The use of technology can be harmful for teenagers.
In the present day teens need to use technology everyday in order to feel complete and have an exited and fulfilling life. Authors like Neil Howe (Millennials Rising, Vintage, 200) and Don Tapscott (Grown Up Digital, Mcgrawhill, 2008) have documented the use of technology in the need millennium and they’re convinced that spending too much time on the web is not a good thing for young people (Tucker 16). A lot of teenagers cant go a day without technology because that makes them feel “bored,” “grumpy,” “sad,” and “uniformed.
” this shows how serious teenagers take the use of technology, it’s like technology controlled their life’s (Tucker 17). According to Professor Mark Bauerlein When student leave my class’ he says, “The first thing they do is check their e-mail and then they check Facebook. They don’t have joy on their faces; they have concern. Did someone post something about me? Did I miss something? When they see everything is okay, there’s relief.
Not pleasure, just relief (Tucker 16). Although teen affirm that technology helps them with school work, some evidence shows that the use of technology harms their academic performance (Tucker 17). According to Bauerlein activities that help gain skills and achieve success when you’re a teen it won’t help you succeed when you’re already a grown man or head of a family (Tucker 17).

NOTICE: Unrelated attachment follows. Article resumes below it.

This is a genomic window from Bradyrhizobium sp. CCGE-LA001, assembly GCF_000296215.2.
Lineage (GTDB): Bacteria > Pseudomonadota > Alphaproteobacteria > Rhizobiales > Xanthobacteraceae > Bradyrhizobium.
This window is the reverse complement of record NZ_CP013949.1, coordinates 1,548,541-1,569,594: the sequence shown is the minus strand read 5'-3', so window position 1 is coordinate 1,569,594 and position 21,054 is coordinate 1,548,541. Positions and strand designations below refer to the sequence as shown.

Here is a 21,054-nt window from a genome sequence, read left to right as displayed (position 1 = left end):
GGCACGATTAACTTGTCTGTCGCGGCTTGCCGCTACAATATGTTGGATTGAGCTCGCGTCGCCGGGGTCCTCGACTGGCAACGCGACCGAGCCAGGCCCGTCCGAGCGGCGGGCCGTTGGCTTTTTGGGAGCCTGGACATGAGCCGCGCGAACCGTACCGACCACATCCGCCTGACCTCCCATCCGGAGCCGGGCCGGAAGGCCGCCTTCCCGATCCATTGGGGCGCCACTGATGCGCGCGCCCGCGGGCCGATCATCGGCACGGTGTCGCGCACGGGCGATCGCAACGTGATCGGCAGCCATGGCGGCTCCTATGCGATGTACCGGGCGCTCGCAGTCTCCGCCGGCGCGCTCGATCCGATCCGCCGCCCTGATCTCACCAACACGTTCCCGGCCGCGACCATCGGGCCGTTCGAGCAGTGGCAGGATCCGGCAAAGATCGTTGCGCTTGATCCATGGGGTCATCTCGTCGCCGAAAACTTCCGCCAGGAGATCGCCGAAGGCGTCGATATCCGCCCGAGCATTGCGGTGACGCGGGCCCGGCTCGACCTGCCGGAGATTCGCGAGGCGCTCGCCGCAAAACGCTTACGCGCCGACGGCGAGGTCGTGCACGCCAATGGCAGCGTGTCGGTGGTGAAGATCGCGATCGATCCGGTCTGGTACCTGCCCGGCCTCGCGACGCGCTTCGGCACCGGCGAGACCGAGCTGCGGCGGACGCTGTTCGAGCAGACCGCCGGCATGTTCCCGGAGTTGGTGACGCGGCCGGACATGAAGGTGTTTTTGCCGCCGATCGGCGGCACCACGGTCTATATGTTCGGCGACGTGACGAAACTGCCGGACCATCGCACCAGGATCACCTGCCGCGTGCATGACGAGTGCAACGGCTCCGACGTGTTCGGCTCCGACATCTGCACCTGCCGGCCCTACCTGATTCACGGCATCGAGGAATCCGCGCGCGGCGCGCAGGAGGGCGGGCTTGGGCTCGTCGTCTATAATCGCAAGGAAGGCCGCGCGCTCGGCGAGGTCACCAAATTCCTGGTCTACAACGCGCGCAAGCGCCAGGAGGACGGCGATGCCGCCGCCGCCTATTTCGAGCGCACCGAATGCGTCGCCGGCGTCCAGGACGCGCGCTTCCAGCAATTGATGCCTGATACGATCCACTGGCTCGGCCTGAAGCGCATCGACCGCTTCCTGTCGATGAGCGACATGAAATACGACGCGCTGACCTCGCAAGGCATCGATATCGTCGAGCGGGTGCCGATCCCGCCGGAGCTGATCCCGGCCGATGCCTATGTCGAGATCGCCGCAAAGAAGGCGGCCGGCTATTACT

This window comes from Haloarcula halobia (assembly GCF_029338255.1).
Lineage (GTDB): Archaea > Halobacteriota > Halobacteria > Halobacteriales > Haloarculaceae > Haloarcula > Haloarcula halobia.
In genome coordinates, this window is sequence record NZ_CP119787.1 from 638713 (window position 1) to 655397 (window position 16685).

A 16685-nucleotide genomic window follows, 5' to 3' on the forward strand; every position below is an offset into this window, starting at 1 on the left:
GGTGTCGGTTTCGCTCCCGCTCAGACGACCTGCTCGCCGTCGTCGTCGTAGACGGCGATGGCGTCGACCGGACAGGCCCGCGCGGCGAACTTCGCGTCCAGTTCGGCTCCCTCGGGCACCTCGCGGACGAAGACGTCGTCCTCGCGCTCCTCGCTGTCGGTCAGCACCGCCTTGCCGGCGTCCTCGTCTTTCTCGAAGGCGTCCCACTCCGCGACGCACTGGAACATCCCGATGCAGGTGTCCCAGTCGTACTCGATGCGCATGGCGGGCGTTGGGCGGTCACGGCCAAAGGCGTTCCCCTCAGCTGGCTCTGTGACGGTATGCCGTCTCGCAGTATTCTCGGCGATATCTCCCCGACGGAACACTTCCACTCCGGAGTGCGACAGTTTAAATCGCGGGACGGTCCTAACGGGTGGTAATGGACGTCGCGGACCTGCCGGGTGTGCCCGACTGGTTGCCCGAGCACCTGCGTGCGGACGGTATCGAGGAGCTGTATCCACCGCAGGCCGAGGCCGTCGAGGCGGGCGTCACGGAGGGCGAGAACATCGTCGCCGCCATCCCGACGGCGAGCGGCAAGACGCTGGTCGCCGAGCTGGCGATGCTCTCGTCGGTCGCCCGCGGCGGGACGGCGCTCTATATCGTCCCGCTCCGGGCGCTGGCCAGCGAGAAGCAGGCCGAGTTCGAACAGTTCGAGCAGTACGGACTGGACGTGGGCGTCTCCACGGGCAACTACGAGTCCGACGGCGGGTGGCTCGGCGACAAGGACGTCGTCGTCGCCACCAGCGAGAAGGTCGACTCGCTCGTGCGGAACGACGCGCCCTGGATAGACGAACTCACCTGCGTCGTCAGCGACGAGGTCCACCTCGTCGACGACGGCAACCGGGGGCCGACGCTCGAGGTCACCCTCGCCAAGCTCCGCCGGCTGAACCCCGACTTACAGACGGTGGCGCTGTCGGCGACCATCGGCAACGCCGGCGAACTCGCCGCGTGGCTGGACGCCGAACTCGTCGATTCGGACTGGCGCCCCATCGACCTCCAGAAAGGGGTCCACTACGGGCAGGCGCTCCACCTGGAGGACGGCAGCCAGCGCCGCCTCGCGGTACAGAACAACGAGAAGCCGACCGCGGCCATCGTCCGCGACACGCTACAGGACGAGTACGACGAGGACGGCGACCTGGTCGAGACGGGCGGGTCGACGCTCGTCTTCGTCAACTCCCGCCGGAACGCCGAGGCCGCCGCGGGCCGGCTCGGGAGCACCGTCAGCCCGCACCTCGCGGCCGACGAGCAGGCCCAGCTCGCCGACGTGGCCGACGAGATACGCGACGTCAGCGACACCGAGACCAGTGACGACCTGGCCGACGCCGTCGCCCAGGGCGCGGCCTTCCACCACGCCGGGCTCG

The use of technology can mean a lot to the teenagers; especially because that’s the only way they feel connected to the outside world. At the same time teenagers can use technology to perform better in school. “On the one hand, parents believe that children need computer/internet access and skill to do well in school (Turow & Nir, 2000) and studies have shown that having a home computer is associated with children’s higher test scores in mathematics and reading ( Attewell & Battle, 1999)” (Wang, Bianchi, Raley 1249). Technology is not always bad; of course it makes school work a little bit easier and it can help you understand the material that you learning. Teens are using more technology than ever in history. “The internet is quickly and widely diffusing into American society, especially into families. In 2000, more than half of all households in the Unites States had a computer. And about 40% had direct access to the internet (National Telecommunication and Information Administration, 2000)” (Wang, Bianchi, Raley 1249). The research presented at APHA’s 138th annual meeting in Diner in November, shows that teenagers are hyper texting which m eans that they send more than 120 messages per day and al so hyper networking which means they spend more than 4 hours a day in the computer, and spending too much time with technology affects other aspects in life like health (Johnson 11). A study found that students send more 120 texts per day, and some others said that they spend more than 3 hours on social networks during every school day (Johnson 11).